It is a mortgage designed to allow people over 62 who have equity in their homes to take that equity out and use for almost any purpose.
A reverse mortgage does not require monthly payments like a conventional loan. Instead the principal amount of the mortgage grows monthly. In general, that principal amount is
No, a reverse mortgage is merely a loan against the home. The title remains in the borrowers’ name.
When the loan is over, you or your heirs must repay all of your cash advances plus interest.
Lenders don't want your house; they want repayment.
In most Connecticut real estate transactions the contract is signed without attorney review. If you have not signed a contract, you may want to have your real estate agent include a provision in any contract you sign that allows you to have us approve your contract.
Your contract will contain a closing date which a GUESTIMATE. The actual date of closing may be a days or weeks earlier or later than the date on the contract. If you to MUST close ON a specific date, tell us immediately.
You can use the money you get from a reverse mortgage to pay the various fees that are charged on the loan. This is called "financing" the loan costs. The costs are added to your loan balance, and you pay them back plus interest when the loan is over.
US Treasury Securities adjusted to a constant maturity of one year plus 1.5%
With a reverse mortgage, you remain the owner of your home just like when you had a forward mortgage. Just like a regular mortgage, your estate will likely sell your home, payoff the mortgage and distribute the remainder to your estate and theirs.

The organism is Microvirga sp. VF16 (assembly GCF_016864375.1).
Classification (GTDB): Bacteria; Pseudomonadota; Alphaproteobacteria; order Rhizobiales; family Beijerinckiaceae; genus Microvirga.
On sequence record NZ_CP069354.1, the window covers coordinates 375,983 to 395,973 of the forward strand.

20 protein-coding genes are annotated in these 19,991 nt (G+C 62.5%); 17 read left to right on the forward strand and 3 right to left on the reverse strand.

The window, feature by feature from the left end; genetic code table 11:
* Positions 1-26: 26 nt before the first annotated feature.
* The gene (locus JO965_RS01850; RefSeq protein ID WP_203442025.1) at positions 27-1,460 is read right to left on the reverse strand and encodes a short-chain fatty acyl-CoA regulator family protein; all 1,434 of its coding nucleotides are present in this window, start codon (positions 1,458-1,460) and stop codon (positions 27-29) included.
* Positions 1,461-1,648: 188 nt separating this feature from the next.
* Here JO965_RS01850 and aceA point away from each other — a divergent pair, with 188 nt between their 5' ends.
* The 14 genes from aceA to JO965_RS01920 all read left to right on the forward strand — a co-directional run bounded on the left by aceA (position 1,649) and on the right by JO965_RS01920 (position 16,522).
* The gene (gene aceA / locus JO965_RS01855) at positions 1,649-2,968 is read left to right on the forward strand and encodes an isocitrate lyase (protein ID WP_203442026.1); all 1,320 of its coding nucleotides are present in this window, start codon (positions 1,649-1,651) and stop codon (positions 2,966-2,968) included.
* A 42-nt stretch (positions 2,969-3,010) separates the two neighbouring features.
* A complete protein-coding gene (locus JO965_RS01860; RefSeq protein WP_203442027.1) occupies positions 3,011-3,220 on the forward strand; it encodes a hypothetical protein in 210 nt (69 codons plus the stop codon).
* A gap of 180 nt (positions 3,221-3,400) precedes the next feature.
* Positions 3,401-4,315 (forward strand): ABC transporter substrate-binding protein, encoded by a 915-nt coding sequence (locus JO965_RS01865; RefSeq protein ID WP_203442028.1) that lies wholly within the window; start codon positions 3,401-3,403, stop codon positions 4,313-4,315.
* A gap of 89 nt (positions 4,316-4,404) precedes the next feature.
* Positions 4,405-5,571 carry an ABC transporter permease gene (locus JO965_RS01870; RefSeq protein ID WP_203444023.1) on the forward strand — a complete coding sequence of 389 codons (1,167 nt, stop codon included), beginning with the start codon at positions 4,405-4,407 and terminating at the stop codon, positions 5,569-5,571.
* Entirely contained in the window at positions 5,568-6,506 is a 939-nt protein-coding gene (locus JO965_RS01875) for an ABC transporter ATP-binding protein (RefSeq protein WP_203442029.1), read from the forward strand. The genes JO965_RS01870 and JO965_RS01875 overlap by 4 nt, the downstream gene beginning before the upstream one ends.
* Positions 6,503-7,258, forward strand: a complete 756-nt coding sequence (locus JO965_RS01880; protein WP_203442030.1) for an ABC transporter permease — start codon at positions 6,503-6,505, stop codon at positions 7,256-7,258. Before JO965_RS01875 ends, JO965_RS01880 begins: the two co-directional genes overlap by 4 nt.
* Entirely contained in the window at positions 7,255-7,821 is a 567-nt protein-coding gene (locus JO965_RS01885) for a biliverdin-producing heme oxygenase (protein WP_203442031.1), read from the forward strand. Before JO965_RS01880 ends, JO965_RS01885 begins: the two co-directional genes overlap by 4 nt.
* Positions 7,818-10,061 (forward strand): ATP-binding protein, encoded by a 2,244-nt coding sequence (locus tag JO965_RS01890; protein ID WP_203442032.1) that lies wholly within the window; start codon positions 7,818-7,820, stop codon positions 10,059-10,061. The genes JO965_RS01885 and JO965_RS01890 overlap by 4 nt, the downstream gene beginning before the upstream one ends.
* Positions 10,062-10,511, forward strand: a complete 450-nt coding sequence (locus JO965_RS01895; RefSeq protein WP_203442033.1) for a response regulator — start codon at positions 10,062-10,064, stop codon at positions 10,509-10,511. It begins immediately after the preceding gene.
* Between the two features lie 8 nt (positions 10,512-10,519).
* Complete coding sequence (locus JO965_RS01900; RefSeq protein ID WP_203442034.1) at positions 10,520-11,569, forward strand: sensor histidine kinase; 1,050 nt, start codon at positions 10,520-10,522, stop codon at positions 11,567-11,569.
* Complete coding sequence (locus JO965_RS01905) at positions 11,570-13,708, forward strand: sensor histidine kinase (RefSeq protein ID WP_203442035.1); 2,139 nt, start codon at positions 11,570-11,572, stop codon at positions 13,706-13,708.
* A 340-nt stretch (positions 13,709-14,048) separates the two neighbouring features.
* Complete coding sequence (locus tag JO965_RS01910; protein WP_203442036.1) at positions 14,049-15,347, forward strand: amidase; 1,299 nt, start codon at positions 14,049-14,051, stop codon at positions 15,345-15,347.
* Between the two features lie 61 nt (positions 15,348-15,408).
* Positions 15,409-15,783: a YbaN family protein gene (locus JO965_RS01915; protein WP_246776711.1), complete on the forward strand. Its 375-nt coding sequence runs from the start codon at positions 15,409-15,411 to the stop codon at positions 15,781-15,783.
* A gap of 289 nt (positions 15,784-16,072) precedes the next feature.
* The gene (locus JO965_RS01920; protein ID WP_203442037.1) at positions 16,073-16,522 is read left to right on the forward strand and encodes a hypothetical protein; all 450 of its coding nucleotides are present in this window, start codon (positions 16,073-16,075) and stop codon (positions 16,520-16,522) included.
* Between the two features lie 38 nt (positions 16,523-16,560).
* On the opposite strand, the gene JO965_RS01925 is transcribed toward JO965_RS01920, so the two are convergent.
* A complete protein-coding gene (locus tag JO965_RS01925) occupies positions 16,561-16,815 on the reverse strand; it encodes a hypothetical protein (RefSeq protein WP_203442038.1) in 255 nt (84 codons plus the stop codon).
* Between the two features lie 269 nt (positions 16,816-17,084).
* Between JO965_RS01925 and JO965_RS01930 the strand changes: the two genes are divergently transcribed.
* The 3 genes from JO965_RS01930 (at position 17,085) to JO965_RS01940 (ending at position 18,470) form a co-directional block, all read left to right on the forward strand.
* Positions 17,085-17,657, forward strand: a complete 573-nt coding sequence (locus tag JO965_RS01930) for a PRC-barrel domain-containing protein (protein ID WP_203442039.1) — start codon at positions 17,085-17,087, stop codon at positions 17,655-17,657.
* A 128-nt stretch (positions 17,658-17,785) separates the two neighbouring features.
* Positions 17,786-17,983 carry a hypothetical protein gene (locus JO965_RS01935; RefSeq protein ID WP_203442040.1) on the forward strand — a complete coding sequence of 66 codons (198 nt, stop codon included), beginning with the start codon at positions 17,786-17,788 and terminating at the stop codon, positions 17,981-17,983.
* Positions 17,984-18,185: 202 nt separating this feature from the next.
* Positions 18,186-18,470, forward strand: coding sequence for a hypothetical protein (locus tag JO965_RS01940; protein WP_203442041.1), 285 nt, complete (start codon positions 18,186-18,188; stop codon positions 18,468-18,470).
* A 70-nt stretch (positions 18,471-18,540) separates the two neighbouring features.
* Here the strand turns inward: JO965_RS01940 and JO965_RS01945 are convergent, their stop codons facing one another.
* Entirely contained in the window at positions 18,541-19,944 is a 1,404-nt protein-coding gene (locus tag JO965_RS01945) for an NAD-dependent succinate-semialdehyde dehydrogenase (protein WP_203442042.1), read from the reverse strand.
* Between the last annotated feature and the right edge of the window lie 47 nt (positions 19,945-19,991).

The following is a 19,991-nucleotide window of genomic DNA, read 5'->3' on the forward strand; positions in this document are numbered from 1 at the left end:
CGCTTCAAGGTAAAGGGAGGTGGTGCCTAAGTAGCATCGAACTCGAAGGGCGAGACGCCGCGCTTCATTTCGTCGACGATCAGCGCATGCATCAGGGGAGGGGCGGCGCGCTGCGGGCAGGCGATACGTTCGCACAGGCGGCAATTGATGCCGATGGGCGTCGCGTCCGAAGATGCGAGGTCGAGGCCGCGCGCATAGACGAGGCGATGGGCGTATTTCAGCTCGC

The amount of money you can get depends most on the specific reverse mortgage plan or program you select. It also depends on the kind of cash advances you choose. Some reverse mortgages cost a lot more than others, and this reduces the amount of cash you can get from them.
Within each loan program, the amount you can get generally depend on your age, the current interest rate, your home's value and where you live
Reverse mortgages generally must be "first" mortgages, that is, they must be the primary debt against your home
The debt you owe on a reverse mortgage equals all the loan advances you receive (including any you used to finance the loan or to pay off prior debt), plus all the interest that is added to your loan balance. If that amount is less than your home is worth when you pay back the loan, then you (or your estate) keep whatever amount is left over.
Your estate will not be required to pay debt beyond the fair market value of your home because you buy “mortgage insurance” as part of your closing costs. For example, say your home is worth $100 in 2004 when you take out a reverse mortgage for $50. If your debt increase to $110.
All reverse mortgages are due and payable when the last surviving borrower dies, sells the home, or permanently moves out of the home. (Typically, a "permanent move" means that neither you nor any other co-borrower has lived in your home for one continuous year.)
After closing a reverse mortgage, you have three days to reconsider your decision and may cancel the loan without penalty.